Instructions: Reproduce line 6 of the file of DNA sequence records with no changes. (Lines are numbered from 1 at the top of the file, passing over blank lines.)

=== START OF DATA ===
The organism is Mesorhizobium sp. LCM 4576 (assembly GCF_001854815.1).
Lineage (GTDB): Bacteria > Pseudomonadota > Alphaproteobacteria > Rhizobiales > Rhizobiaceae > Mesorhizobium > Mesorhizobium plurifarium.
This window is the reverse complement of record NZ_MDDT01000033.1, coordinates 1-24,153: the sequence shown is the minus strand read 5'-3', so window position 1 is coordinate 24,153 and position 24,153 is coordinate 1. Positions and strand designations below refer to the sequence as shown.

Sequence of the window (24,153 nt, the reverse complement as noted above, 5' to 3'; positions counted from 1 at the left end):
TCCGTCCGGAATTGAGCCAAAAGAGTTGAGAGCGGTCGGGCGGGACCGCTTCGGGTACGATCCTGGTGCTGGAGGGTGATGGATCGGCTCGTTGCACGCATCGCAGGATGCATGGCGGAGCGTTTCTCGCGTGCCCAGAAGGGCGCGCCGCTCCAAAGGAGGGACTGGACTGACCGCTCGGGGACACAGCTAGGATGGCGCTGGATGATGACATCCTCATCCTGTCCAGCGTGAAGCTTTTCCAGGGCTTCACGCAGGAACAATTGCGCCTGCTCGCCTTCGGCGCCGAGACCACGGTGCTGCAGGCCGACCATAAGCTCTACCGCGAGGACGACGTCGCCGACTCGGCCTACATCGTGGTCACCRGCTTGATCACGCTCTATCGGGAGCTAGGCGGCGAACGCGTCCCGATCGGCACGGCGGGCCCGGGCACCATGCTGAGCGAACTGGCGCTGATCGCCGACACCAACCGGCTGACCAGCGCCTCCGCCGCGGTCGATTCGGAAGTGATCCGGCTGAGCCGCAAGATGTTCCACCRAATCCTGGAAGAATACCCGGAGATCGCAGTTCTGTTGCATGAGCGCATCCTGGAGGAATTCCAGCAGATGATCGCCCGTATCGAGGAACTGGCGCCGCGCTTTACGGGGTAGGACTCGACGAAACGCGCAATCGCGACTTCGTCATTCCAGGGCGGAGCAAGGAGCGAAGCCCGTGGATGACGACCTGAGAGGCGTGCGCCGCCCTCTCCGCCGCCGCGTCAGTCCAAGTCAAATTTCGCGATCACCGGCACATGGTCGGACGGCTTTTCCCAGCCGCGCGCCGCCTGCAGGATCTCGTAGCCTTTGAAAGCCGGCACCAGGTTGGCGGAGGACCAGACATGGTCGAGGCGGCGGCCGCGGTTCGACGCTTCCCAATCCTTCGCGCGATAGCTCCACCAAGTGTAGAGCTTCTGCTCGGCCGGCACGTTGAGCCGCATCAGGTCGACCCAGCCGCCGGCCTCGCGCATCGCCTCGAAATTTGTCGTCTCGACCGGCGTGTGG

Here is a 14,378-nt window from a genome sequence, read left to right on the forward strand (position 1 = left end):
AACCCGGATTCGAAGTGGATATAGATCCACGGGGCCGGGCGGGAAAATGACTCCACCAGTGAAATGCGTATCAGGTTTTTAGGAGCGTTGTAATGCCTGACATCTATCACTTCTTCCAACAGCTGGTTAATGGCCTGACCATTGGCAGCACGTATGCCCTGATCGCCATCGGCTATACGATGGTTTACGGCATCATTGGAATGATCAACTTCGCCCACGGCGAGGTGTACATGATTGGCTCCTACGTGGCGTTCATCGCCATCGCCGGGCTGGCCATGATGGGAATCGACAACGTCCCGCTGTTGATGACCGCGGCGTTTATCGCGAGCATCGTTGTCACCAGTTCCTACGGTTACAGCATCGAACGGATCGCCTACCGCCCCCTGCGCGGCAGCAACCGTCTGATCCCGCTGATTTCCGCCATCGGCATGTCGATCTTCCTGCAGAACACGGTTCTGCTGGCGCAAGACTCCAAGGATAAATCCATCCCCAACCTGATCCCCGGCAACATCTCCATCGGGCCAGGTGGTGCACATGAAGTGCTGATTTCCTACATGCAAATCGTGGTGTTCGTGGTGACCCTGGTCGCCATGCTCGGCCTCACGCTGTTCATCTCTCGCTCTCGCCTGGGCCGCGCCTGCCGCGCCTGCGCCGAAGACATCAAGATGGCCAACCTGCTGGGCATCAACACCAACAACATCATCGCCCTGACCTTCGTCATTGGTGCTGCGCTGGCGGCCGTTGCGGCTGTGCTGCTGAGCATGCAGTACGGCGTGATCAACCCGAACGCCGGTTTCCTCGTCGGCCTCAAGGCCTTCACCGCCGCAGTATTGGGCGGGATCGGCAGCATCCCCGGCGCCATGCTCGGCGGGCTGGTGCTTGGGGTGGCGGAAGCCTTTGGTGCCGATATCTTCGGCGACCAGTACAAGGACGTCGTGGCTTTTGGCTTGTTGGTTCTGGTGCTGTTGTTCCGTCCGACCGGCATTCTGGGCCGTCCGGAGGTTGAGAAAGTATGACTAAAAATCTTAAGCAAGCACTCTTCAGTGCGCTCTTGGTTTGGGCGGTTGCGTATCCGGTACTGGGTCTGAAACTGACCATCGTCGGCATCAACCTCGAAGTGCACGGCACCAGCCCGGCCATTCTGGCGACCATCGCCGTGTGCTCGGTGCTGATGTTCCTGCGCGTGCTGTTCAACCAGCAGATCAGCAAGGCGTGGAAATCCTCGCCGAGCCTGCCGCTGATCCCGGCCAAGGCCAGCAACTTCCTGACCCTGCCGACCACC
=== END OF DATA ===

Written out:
Here is a 14,378-nt window from a genome sequence, read left to right on the forward strand (position 1 = left end):